Ice vs. Heat Therapy for Soreness and Injuries

A woman icing.

Your muscles get sore from exercising. Injuries happen.

Unless you're extremely lucky, you've dealt with them both.

Maybe it's your first time in the gym after a long break. Maybe you happened to cut a corner too tight and ran your thigh into a piece of equipment (we've all done it). 

Whatever it may be, soreness and pain are inevitable. Fortunately, ice therapy and heat therapy can help.

Delayed Onset Muscle Soreness (DOMS)

If you've ever started to exercise after taking some time off, you know this acronym. 

It can be a struggle to get out of bed, walk down stairs, or even brush your teeth due to aches or pains from a recent workout. This is known as delayed onset muscle soreness, or DOMS.

As you're reading this article, you're more than likely in a state of homeostasis. When you exercise, you disrupt your bodies homeostasis by stressing the system. A majority of the time, this stress is actually good for you. It allows your body to make the needed adjustments and reset the homeostasis to an elevated set point.

This is why, after consistent exercise, the soreness following a training session becomes negligible. To get to the point where our bodies can handle the stress of exercise, we sometimes have to deal with soreness along the way.

Whether it's muscle soreness or an actual injury, there are remedies that can help offset and deal with the discomfort until your body adapts and the soreness subsides. Here are some guidelines on when and how to use ice therapy, and when and how to use heat therapy.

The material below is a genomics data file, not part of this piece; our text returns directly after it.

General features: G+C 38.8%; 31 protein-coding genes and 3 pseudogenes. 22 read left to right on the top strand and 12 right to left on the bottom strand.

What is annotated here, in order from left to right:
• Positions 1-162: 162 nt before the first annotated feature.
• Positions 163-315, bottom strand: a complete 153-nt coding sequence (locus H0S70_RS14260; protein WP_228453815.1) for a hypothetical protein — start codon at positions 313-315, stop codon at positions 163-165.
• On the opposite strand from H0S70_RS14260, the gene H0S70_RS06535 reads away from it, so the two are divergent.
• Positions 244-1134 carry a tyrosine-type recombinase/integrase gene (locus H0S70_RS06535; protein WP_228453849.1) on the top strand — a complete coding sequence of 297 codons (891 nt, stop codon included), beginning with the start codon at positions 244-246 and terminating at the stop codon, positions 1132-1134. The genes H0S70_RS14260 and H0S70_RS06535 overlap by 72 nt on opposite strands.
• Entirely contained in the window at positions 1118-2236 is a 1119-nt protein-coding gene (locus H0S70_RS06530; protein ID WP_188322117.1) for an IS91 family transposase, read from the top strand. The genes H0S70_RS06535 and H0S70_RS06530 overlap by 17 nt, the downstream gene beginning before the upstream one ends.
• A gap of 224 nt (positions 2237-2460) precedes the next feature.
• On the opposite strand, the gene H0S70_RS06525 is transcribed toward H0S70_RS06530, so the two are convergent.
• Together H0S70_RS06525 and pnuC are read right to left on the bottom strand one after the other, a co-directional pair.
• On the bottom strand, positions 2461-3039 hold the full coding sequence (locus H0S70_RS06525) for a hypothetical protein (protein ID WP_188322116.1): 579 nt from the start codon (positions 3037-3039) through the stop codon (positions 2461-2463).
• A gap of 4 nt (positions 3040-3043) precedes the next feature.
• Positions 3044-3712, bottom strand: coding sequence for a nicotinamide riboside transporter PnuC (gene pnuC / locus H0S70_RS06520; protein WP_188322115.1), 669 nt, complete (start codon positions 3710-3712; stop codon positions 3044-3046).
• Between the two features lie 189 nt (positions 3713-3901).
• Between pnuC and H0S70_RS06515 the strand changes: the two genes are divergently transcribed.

Ice

The use of ice can help reduce soreness by limiting inflammation. 

According to a study in the Journal of Athletic Trainingusing ice after an injury reduces inflammation by limiting blood flow to the affected area. In the same study, it was shown that applying ice also decreased discomfort when compared to the absence of ice. When the ice was combined with a menthol gel, the results were even better.

Although every situation is unique, general icing guidelines are as follows:

What to Use: Crushed ice in a plastic bag, frozen bag of vegetables, ice packs. 

Time: Best used following exercise or at the end of the day when no strenuous activity will follow.

Length: Best when done in 15- to 20-minute increments. Longer durations increase the risk of getting an ice burn.

Initial Discomfort: The first couple minutes may be uncomfortable, but within about five minutes, the area should become numb and the discomfort should be manageable.

Towel/Wrap: If you can't handle the ice straight on the skin, you can wrap the bag in a towel or T-shirt to help reduce the coldness.

Ice Bath: If you've suffered a painful injury or you're really sore following a hard workout, try filling up a bath tub (or bucket for an ankle or foot injury) with ice and water, and take a 6- to 10-minute plunge.

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About the Author

Jake Bernards

Jake Bernards is a PhD student studying Sport Physiology and Performance at East Tennessee State. As a former collegiate football player, sports and movement are a way of life for Jake. He enjoys anything outdoors, including surfing, hiking and golf. Follow Jake on Twitter.
Jake Bernards is a PhD student studying Sport Physiology and Performance at East Tennessee State. As a former collegiate football player, sports and movement are a way of life for Jake. He enjoys anything outdoors, including surfing, hiking and golf. Follow Jake on Twitter.

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